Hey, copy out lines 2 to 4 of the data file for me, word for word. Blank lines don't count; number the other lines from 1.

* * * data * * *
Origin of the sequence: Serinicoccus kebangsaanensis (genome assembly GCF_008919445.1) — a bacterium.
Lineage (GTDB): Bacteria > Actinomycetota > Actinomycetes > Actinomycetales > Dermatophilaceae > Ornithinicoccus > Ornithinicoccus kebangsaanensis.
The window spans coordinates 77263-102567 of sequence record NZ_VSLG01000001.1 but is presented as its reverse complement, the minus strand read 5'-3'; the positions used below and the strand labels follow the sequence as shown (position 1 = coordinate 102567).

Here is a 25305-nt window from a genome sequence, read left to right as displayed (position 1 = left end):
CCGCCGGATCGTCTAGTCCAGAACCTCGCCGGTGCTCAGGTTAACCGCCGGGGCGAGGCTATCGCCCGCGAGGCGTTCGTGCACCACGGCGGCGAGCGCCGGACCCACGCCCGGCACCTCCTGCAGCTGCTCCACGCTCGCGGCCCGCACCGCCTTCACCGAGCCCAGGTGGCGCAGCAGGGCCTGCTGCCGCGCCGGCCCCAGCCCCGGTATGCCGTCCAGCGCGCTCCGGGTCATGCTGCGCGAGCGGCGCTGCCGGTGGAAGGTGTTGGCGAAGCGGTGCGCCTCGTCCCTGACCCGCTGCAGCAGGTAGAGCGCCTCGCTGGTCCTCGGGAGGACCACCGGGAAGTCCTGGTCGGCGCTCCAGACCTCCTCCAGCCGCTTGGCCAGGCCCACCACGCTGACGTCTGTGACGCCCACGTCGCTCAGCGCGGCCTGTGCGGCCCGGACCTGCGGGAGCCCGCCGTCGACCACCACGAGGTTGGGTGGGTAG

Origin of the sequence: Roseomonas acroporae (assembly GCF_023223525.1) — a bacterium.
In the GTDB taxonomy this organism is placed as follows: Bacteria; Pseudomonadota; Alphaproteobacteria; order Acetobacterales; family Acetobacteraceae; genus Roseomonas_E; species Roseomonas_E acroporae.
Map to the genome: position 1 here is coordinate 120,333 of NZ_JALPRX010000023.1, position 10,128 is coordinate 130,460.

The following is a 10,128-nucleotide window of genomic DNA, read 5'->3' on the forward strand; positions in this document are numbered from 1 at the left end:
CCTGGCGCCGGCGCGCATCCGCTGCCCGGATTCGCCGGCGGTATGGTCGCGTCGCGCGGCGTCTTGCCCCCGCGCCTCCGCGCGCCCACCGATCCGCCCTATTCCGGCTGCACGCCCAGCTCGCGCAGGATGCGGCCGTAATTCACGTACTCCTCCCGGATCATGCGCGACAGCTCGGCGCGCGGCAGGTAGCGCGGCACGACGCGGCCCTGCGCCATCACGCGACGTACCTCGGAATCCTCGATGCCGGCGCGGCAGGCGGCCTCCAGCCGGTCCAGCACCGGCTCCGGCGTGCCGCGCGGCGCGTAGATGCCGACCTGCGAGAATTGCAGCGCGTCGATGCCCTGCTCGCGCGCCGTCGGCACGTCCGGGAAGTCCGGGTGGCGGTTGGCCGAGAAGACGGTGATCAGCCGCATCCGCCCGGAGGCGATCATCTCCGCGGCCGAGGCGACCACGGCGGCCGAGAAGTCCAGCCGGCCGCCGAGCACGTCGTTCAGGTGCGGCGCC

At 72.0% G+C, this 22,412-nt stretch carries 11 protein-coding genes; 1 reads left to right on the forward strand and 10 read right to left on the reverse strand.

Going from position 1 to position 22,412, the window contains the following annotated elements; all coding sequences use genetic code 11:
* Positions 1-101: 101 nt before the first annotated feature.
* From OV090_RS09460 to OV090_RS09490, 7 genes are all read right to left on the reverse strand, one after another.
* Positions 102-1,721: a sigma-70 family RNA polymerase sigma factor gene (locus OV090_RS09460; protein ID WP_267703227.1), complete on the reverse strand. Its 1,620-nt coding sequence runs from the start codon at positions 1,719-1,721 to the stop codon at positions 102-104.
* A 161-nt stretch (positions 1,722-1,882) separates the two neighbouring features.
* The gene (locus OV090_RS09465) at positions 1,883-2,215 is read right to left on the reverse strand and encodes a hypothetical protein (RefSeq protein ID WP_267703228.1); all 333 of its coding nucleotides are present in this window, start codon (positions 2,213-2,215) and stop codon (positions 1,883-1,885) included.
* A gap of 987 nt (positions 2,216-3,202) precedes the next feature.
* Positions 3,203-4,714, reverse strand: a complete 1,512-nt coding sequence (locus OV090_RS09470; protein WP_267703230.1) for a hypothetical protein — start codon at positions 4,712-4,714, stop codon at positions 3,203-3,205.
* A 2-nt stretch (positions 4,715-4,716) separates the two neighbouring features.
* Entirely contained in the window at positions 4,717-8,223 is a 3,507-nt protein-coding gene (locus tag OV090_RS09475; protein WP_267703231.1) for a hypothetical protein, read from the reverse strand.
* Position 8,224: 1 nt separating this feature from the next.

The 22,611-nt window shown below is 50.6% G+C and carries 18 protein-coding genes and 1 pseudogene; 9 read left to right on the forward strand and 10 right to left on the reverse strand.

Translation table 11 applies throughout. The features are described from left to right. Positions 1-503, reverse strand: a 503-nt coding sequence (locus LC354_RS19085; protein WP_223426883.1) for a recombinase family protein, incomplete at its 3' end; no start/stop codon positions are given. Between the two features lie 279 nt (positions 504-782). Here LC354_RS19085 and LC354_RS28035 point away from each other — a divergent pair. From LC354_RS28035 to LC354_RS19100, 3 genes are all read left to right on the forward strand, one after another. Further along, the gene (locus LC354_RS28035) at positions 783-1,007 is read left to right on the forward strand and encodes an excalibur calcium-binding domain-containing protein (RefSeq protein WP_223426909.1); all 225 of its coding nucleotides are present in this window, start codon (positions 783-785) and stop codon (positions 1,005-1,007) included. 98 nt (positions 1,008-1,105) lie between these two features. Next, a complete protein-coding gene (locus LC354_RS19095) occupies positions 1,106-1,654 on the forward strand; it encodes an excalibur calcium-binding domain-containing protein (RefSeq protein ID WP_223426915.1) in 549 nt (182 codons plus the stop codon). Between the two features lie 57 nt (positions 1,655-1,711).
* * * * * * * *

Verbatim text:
Lineage (GTDB): Bacteria > Actinomycetota > Actinomycetes > Actinomycetales > Dermatophilaceae > Ornithinicoccus > Ornithinicoccus kebangsaanensis.
The window spans coordinates 77263-102567 of sequence record NZ_VSLG01000001.1 but is presented as its reverse complement, the minus strand read 5'-3'; the positions used below and the strand labels follow the sequence as shown (position 1 = coordinate 102567).

Here is a 25305-nt window from a genome sequence, read left to right as displayed (position 1 = left end):